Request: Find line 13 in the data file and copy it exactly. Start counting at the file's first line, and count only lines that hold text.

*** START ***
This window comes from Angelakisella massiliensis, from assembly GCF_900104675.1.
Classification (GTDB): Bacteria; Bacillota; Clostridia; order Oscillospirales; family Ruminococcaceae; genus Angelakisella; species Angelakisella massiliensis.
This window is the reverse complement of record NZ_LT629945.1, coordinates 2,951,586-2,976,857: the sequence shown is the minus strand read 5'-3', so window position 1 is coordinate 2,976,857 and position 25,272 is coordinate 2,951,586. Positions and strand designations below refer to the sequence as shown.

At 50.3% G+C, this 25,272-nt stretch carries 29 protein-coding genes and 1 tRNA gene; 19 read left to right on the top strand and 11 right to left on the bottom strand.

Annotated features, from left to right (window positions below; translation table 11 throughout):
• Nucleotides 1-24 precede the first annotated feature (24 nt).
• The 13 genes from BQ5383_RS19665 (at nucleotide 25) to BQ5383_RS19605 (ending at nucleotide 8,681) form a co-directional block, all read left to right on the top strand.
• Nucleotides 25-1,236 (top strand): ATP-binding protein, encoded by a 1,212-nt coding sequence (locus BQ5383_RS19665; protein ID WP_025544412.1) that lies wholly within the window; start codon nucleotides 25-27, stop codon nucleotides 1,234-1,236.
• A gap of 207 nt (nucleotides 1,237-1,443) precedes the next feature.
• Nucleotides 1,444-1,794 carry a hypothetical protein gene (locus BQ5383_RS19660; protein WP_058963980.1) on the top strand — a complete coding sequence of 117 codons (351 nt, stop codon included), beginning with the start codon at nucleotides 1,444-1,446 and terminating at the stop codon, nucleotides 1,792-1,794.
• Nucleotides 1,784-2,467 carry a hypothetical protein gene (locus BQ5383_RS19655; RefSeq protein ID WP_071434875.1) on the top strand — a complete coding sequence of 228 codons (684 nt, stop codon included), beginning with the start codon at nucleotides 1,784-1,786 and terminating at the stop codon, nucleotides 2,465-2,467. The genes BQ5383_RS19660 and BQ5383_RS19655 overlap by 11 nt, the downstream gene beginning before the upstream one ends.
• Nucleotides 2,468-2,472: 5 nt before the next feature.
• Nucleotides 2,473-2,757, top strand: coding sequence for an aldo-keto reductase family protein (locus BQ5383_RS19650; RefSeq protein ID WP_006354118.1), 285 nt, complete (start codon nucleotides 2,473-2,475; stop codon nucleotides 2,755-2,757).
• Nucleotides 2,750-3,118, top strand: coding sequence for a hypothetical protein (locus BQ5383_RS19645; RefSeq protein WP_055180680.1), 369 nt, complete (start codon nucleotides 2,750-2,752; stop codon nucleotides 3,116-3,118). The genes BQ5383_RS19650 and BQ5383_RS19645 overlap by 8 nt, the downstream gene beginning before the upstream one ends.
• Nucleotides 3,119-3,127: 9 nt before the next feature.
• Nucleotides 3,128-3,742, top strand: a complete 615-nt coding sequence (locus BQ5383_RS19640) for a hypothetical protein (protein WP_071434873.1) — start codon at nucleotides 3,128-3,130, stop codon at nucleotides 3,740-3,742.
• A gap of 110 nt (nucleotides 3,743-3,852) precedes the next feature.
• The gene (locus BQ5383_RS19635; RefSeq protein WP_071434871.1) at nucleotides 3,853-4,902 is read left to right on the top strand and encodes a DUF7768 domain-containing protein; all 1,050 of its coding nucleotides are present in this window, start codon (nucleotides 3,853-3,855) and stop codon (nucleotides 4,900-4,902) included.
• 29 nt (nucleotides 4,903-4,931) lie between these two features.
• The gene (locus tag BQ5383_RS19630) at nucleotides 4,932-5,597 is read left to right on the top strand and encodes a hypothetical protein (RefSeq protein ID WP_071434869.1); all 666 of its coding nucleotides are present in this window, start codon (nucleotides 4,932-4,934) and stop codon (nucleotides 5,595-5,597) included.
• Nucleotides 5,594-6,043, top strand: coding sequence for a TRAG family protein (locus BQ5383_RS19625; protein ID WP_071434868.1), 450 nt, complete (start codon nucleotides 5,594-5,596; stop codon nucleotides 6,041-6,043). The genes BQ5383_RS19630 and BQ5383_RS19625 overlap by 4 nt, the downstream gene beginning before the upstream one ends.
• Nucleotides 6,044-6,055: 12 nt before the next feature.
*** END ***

• Nucleotides 2,473-2,757, top strand: coding sequence for an aldo-keto reductase family protein (locus BQ5383_RS19650; RefSeq protein ID WP_006354118.1), 285 nt, complete (start codon nucleotides 2,473-2,475; stop codon nucleotides 2,755-2,757).